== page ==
For achieving the aspects of the present invention, one aspect of the cycle life test method of a lithium rechargeable battery is characterized in the step of charging the lithium rechargeable battery in a constant current-constant voltage condition, in which a charge rate is about 1.4 C to 1.6 C, a charge voltage is about 4.2 V, and a charge cut-off current is about 0.05 C to 0.15 C, and the step of having a first rest period after the step of charging, in which the first rest period is less than 10 minutes. The test method is further characterized in the step of discharging the lithium rechargeable battery, in which a discharge rate is about 1.0 C and a discharge cur-off voltage is about 3.0 V, and the step of having a second rest period after the step of discharging, in which the second rest period is less than 10 minutes. Each of the first rest period and the second period can be about zero minutes.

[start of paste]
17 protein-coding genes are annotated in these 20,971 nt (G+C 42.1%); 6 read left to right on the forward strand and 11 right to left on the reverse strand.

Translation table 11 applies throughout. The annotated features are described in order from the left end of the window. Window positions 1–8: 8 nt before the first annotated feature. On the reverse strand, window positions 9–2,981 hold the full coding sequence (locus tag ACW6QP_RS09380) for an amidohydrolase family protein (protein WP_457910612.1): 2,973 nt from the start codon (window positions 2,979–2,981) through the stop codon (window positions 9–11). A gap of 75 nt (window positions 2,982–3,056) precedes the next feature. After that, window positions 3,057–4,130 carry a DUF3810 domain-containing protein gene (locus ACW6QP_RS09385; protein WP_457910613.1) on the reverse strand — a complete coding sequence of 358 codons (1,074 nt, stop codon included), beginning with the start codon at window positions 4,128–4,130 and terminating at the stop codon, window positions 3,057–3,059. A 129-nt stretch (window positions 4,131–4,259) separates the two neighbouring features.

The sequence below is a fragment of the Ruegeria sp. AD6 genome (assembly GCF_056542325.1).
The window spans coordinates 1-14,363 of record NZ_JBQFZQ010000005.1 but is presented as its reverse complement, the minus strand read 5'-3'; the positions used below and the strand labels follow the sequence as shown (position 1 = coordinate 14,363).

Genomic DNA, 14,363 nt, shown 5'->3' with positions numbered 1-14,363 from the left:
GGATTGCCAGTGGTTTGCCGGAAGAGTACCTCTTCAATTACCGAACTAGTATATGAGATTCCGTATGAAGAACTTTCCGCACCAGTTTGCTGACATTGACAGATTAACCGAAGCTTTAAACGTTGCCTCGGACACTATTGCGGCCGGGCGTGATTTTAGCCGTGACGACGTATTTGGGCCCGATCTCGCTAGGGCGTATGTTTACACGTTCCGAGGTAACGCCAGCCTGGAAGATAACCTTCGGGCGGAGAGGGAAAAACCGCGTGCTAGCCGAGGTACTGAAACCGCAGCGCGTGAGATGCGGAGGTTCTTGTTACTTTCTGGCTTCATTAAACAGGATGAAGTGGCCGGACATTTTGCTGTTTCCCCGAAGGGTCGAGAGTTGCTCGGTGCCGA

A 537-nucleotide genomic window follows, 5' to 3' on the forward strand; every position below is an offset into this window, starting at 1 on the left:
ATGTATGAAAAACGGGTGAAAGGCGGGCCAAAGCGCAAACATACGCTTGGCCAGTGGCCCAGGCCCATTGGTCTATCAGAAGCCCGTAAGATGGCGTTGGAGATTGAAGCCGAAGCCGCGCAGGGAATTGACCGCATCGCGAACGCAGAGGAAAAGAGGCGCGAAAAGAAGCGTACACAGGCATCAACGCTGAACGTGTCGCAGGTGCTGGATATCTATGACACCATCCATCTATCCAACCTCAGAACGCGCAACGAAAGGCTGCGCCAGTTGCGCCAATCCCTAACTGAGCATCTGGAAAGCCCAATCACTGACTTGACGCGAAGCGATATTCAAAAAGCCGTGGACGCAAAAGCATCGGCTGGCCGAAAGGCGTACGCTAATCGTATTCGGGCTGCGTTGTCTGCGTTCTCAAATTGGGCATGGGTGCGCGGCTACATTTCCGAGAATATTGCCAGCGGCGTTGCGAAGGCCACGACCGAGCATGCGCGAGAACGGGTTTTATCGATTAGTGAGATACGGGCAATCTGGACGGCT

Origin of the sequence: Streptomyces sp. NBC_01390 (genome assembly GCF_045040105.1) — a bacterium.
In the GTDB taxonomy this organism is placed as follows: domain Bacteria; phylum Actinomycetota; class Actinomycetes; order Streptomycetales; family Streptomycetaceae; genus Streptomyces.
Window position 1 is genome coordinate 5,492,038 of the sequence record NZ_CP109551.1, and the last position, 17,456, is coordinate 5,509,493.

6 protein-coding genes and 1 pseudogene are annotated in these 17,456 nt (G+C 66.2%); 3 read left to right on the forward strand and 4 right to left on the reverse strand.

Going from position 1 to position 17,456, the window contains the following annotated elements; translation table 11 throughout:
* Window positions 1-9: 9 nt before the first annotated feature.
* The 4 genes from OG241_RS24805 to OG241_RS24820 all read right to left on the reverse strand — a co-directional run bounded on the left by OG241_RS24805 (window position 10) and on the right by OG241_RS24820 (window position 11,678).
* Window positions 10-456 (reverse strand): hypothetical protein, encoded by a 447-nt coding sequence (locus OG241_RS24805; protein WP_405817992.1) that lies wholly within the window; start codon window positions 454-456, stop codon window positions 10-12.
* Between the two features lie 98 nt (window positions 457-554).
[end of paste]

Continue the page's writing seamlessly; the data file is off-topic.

Another aspect of the cycle life test method of a lithium rechargeable battery is characterized in the step of discharging the lithium rechargeable battery, in which a discharge rate is about 1.2 C to 1.4 C and a discharge cur-off voltage is about 3.3 V to 3.55 V, and the step of having a second rest period after the step of discharging, in which the second rest period is less than 10 minutes. The test method is further characterized in the step of charging the lithium rechargeable battery in a constant current-constant voltage condition, in which a charge rate is about 1.0 C, a charge voltage is about 4.2 V, and a charge cut-off current is about 0.1 C, and the step of having a first rest period after the step of charging, in which the first rest period is less than 10 minutes. Each of the first rest period and the second period can be about zero minutes.

The test method of the present invention is appropriate to a cycle life test with more than 500 cycles of charge/discharge.